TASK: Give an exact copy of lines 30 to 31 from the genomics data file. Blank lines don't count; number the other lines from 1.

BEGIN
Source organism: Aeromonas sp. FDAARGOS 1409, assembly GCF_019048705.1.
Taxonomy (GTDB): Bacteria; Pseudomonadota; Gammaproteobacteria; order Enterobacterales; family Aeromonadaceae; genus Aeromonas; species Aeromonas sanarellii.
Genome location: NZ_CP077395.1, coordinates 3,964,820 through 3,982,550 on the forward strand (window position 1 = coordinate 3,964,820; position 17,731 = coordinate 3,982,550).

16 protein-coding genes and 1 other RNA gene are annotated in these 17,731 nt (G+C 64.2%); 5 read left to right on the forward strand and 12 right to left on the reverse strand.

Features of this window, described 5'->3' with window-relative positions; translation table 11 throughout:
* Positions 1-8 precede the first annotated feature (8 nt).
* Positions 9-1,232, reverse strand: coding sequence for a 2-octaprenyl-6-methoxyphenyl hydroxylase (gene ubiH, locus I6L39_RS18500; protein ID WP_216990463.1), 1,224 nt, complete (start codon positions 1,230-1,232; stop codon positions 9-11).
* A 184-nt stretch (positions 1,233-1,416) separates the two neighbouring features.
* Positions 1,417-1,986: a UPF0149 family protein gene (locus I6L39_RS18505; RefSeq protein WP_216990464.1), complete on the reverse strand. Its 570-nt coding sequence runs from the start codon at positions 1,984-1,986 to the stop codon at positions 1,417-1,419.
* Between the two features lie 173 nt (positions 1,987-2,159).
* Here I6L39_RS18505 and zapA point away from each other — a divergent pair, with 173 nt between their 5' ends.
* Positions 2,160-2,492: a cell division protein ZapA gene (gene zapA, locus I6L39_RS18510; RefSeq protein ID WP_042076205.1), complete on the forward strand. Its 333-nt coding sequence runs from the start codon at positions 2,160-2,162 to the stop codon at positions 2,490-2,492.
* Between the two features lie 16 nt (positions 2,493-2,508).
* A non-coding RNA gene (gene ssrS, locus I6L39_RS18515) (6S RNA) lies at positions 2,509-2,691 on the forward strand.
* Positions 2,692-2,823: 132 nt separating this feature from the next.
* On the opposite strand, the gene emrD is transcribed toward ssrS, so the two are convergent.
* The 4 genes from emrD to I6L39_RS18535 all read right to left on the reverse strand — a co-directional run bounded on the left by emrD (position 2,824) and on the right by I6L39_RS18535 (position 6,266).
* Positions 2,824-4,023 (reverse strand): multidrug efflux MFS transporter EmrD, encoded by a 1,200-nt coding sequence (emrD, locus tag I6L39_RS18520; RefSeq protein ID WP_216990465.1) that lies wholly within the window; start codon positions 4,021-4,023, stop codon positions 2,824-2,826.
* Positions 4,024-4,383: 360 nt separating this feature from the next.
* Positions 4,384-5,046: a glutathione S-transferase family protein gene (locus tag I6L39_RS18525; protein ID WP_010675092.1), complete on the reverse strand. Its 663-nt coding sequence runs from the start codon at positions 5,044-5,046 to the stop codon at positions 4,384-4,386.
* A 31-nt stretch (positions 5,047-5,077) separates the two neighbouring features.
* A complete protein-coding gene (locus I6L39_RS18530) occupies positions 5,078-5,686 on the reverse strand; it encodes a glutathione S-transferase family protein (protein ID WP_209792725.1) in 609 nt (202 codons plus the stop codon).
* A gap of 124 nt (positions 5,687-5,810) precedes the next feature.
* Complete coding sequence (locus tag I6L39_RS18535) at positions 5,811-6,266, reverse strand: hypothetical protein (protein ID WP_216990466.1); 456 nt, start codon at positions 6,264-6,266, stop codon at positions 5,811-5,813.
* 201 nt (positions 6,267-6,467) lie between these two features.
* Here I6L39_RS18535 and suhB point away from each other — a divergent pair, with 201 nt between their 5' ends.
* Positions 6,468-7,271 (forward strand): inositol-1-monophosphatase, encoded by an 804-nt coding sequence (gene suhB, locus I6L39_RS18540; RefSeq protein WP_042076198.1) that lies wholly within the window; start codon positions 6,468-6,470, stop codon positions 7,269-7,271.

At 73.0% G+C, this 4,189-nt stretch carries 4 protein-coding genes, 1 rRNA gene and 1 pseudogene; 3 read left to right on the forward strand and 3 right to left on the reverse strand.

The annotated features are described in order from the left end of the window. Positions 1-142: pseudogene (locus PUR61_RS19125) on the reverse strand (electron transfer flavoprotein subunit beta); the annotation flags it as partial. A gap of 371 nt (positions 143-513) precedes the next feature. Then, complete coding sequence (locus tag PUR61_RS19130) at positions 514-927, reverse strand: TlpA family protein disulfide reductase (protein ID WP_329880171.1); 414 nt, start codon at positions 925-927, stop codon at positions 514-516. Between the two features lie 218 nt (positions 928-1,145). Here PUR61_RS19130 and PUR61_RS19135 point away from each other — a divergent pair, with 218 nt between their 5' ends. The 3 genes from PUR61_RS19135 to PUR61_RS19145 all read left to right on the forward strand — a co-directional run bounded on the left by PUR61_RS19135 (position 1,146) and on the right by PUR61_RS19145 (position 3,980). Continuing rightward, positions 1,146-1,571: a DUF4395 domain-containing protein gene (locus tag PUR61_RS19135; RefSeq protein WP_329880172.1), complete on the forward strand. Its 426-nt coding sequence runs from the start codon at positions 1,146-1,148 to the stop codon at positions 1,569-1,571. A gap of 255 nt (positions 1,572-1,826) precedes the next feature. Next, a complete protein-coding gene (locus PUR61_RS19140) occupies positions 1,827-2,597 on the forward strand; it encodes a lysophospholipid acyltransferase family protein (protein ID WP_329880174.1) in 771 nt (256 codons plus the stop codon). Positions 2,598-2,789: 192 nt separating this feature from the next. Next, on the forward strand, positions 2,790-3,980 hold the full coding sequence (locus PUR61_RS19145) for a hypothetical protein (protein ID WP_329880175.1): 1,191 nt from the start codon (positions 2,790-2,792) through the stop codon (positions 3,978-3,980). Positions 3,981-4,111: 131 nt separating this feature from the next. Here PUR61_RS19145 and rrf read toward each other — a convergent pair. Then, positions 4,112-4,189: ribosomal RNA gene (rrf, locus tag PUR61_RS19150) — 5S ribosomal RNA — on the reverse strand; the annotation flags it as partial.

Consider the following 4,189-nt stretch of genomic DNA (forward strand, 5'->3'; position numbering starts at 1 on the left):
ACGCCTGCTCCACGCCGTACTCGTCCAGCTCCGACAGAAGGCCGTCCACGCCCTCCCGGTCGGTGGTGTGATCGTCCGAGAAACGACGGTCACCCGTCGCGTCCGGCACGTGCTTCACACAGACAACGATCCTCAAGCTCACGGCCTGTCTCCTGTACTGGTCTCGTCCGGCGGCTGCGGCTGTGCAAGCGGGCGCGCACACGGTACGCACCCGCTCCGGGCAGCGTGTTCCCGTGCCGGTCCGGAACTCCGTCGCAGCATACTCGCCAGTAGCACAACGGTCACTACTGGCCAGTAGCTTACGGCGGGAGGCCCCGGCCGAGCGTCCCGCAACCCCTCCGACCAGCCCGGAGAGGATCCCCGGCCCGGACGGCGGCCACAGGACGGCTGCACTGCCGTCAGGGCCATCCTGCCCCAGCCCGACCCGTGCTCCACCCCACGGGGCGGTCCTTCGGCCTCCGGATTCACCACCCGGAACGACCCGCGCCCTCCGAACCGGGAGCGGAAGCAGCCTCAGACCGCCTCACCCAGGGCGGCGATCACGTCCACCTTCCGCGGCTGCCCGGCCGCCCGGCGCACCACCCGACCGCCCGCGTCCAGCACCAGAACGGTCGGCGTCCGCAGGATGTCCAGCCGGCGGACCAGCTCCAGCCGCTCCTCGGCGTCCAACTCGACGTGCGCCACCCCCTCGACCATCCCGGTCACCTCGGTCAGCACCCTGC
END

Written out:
Consider the following 4,189-nt stretch of genomic DNA (forward strand, 5'->3'; position numbering starts at 1 on the left):
ACGCCTGCTCCACGCCGTACTCGTCCAGCTCCGACAGAAGGCCGTCCACGCCCTCCCGGTCGGTGGTGTGATCGTCCGAGAAACGACGGTCACCCGTCGCGTCCGGCACGTGCTTCACACAGACAACGATCCTCAAGCTCACGGCCTGTCTCCTGTACTGGTCTCGTCCGGCGGCTGCGGCTGTGCAAGCGGGCGCGCACACGGTACGCACCCGCTCCGGGCAGCGTGTTCCCGTGCCGGTCCGGAACTCCGTCGCAGCATACTCGCCAGTAGCACAACGGTCACTACTGGCCAGTAGCTTACGGCGGGAGGCCCCGGCCGAGCGTCCCGCAACCCCTCCGACCAGCCCGGAGAGGATCCCCGGCCCGGACGGCGGCCACAGGACGGCTGCACTGCCGTCAGGGCCATCCTGCCCCAGCCCGACCCGTGCTCCACCCCACGGGGCGGTCCTTCGGCCTCCGGATTCACCACCCGGAACGACCCGCGCCCTCCGAACCGGGAGCGGAAGCAGCCTCAGACCGCCTCACCCAGGGCGGCGATCACGTCCACCTTCCGCGGCTGCCCGGCCGCCCGGCGCACCACCCGACCGCCCGCGTCCAGCACCAGAACGGTCGGCGTCCGCAGGATGTCCAGCCGGCGGACCAGCTCCAGCCGCTCCTCGGCGTCCAACTCGACGTGCGCCACCCCCTCGACCATCCCGGTCACCTCGGTCAGCACCCTGC